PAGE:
• At a time when children are thought of, to not be credible eitnesses for themselves, this 6th grader Jalen Kennedy, is absolute proof that society is wrong. He has my approval and three thumbs up! 
  • It is great that you are concerned about social issues at your age. You missed an important statistic. Yes, 37% of prison inmates are African American while being less than 15% of the population, but commit over 50% of the crime. If they commit >50% of the crime then 37% is not a high number. Maybe your project should be aimed at reducing crime by African Americans. Good luck.
    • Wow... I need you to research again... African-Americans are incarcerated at a higher rate, but the rate of incarceration is not fully indicative of the crime rate. Why? Because many who are not African-American are not incarcerated for the crimes they committed. Jalen didn't miss the stat. He left it out because it is skewed.
    • Sure OK, AAS soon as you fix the 67% rape crimes committed by white men, the highest incidents of terrorists acts committed by white men, The highest rate of assault in minorities by white men. The highest rate of human trafficking involvement and let's not go into white men comprising the biggest number of drug users
      • Don't feed the trolls. Tomy is just here to forward his angry, fantasy based agenda. It's important to provide the fact based response Steve provided though. Thanks Steve!
      • If that's the same "Color of Crime" book that was written by Jared Taylor, you might want to get a new source. Because even his partner later refuted the book as using shotty sampling and methodology.
    • Hello Tomy. I understand how the statistics you are pointing out can lead you to believe that African Americans have high percentages of crime and therefore the focus should be on how to reduce crime among them. But one thing that is important to consider is that the numbers represent the end result, they do not explain the reality. What I mean by this is that if a group of kids is constantly perceived as having tendencies to be delinquent, they will be targeted with more control and policing. If you mix perceptions of delinquency with extensive policing the end result will be high percentages of crimes. I invite you to read the book Punished: Policing the Lives of Black and Latino Boys (New Perspectives in Crime, Deviance, and Law), it's $16.33 with amazon prime. If you don't want to buy it the you can read parts of it that are online for free. This book is a study done in Oakland, California and it further explains my point which is basically how marginalized communities and minorities are harassed, profiled, watched at a very young age even before committing any crimes. Another example I can give you that you may have heard of is the stop-and-frisk policy in New York that has cause great controversy for the practices carried out under this policy a has been determined to be unconstitutional. The stop-and-frisk was adopted to fight crime. This allows for police officers to stop anyone who they consider suspicious. The results according to NYCLU as astonishing, in the first three quarters of last year, New Yorkers were stopped 10,171 times. 76% of this stops were innocent, 54% were black, 29% were latino, 10% white. You should see the previous years down to 2003, here is the info http://www.nyclu.org/content/stop-and-frisk-data. Since 2003 out of all the New Yorkers that were stopped and innocent, the stops on white people never pass 12% and out of all the stops black people were stopped at least 50% of all the stops since 2003 and this is talking about innocent people. I just know a few examples but there are more examples of over criminalization and under criminalization which is associated with race, but this should get you started to see a different perspective that can explain this situation and which I hope you consider and explore. But to be honest if what I said doesn't help you see what is going on then I don't know what will.I hope I was clear and I'm definitely open to further discuss this topic. If there are any questions you may have about what I said I'm willing to answer no problem.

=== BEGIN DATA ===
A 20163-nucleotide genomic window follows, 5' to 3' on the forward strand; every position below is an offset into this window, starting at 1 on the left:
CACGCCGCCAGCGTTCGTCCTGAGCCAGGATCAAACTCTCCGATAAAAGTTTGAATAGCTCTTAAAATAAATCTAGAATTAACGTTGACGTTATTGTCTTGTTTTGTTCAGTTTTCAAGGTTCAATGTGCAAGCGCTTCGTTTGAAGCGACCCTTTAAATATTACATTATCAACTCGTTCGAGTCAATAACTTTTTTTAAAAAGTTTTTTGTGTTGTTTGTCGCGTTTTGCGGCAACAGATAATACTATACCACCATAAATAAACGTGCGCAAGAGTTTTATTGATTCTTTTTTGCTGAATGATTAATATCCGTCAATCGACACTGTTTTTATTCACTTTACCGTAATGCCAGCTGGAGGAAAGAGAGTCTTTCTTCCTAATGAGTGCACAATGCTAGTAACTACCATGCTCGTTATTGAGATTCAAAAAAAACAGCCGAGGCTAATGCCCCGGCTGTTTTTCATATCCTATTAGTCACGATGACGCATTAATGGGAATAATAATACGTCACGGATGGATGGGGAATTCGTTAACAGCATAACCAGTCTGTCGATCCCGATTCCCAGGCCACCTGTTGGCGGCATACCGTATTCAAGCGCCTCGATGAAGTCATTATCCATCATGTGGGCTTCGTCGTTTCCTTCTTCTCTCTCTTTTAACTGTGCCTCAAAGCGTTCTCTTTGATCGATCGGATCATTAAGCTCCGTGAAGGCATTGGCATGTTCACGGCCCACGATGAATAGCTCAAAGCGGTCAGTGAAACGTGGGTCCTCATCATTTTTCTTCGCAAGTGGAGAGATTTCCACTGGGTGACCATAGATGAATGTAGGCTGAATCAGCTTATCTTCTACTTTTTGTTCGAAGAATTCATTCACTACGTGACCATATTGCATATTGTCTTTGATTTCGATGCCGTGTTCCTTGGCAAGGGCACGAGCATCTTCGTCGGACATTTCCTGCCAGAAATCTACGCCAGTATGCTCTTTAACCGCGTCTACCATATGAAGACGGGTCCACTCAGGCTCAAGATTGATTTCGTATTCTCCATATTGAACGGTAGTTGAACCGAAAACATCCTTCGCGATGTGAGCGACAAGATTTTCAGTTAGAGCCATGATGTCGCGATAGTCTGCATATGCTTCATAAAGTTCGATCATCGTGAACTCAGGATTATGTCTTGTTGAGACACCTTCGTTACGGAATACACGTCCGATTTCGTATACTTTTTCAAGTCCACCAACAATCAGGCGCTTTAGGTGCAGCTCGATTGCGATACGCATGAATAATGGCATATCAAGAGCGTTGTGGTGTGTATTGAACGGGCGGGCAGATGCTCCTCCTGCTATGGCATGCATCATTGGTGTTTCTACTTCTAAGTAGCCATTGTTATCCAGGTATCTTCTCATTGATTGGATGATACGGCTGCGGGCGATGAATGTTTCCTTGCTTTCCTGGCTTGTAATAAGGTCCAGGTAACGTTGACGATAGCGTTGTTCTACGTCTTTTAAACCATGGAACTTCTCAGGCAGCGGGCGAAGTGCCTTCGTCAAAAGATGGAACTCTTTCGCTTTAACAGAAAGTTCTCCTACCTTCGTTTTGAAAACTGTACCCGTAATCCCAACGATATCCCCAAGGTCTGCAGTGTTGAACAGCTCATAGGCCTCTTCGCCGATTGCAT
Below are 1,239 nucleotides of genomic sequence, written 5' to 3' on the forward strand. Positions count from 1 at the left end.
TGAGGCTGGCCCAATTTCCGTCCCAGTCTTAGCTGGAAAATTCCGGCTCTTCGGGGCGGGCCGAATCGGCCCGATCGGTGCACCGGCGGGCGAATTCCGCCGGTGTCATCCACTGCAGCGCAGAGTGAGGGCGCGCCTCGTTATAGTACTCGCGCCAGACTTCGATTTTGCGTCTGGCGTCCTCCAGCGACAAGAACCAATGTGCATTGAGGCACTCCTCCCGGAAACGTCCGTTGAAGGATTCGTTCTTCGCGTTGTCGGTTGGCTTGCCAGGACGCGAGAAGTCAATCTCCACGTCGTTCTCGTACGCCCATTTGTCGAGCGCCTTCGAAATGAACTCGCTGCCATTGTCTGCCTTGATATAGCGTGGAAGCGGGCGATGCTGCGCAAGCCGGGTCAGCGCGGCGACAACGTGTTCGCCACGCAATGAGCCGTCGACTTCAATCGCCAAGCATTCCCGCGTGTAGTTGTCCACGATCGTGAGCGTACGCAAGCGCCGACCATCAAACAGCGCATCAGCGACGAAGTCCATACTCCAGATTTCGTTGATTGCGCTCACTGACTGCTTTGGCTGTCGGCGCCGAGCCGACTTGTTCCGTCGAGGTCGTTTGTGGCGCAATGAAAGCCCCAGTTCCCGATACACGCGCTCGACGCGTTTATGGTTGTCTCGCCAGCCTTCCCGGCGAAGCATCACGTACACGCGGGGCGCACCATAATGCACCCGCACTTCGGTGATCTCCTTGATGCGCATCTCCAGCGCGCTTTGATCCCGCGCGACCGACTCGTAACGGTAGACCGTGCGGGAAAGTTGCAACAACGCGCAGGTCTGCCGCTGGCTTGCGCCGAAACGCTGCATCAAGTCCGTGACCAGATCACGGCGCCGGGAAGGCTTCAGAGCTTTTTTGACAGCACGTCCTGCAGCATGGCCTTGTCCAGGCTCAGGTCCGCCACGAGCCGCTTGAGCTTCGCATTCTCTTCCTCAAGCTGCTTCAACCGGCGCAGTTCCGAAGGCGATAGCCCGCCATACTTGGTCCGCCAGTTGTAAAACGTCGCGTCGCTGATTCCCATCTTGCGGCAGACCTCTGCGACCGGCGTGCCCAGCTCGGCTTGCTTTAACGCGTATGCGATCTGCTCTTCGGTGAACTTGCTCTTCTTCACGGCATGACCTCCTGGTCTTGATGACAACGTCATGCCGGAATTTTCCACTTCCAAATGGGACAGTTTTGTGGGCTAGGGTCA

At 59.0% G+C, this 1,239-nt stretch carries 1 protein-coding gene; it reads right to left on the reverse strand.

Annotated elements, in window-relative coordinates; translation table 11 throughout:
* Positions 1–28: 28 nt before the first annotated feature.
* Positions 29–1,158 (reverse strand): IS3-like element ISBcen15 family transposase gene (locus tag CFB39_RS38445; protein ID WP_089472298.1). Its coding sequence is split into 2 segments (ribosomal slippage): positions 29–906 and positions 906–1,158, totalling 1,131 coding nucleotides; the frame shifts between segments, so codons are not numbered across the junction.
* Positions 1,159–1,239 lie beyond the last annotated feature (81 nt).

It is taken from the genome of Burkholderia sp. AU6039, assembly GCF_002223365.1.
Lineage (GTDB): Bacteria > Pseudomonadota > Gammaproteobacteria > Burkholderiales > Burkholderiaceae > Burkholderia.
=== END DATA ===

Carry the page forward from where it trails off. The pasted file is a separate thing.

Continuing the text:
• This was a well written article.  I really enjoyed it.  I am very proud of the young man in piece.  He is my grandson.  I believe he has a bright future and will do great things.